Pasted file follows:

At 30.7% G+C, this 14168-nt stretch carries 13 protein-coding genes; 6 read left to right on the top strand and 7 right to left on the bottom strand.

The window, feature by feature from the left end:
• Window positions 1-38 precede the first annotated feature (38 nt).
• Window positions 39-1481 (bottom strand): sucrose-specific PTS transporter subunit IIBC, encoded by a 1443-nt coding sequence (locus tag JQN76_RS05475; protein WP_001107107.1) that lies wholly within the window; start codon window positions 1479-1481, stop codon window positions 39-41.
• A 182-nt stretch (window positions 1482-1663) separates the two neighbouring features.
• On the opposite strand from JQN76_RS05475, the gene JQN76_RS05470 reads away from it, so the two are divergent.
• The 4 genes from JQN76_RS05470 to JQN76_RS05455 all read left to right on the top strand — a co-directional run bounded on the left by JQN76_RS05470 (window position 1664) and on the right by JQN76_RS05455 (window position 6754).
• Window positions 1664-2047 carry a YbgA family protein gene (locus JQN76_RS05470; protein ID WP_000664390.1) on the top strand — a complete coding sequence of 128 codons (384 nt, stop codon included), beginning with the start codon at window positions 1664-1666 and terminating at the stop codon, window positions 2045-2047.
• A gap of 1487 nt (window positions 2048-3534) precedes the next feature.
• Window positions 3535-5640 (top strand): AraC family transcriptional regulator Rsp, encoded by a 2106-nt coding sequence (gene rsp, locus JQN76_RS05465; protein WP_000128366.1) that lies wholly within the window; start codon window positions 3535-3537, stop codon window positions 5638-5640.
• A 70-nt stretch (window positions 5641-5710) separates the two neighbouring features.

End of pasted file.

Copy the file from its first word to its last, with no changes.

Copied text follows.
At 30.7% G+C, this 14168-nt stretch carries 13 protein-coding genes; 6 read left to right on the top strand and 7 right to left on the bottom strand.

The window, feature by feature from the left end:
• Window positions 1-38 precede the first annotated feature (38 nt).
• Window positions 39-1481 (bottom strand): sucrose-specific PTS transporter subunit IIBC, encoded by a 1443-nt coding sequence (locus tag JQN76_RS05475; protein WP_001107107.1) that lies wholly within the window; start codon window positions 1479-1481, stop codon window positions 39-41.
• A 182-nt stretch (window positions 1482-1663) separates the two neighbouring features.
• On the opposite strand from JQN76_RS05475, the gene JQN76_RS05470 reads away from it, so the two are divergent.
• The 4 genes from JQN76_RS05470 to JQN76_RS05455 all read left to right on the top strand — a co-directional run bounded on the left by JQN76_RS05470 (window position 1664) and on the right by JQN76_RS05455 (window position 6754).
• Window positions 1664-2047 carry a YbgA family protein gene (locus JQN76_RS05470; protein ID WP_000664390.1) on the top strand — a complete coding sequence of 128 codons (384 nt, stop codon included), beginning with the start codon at window positions 1664-1666 and terminating at the stop codon, window positions 2045-2047.
• A gap of 1487 nt (window positions 2048-3534) precedes the next feature.
• Window positions 3535-5640 (top strand): AraC family transcriptional regulator Rsp, encoded by a 2106-nt coding sequence (gene rsp, locus JQN76_RS05465; protein WP_000128366.1) that lies wholly within the window; start codon window positions 3535-3537, stop codon window positions 5638-5640.
• A 70-nt stretch (window positions 5641-5710) separates the two neighbouring features.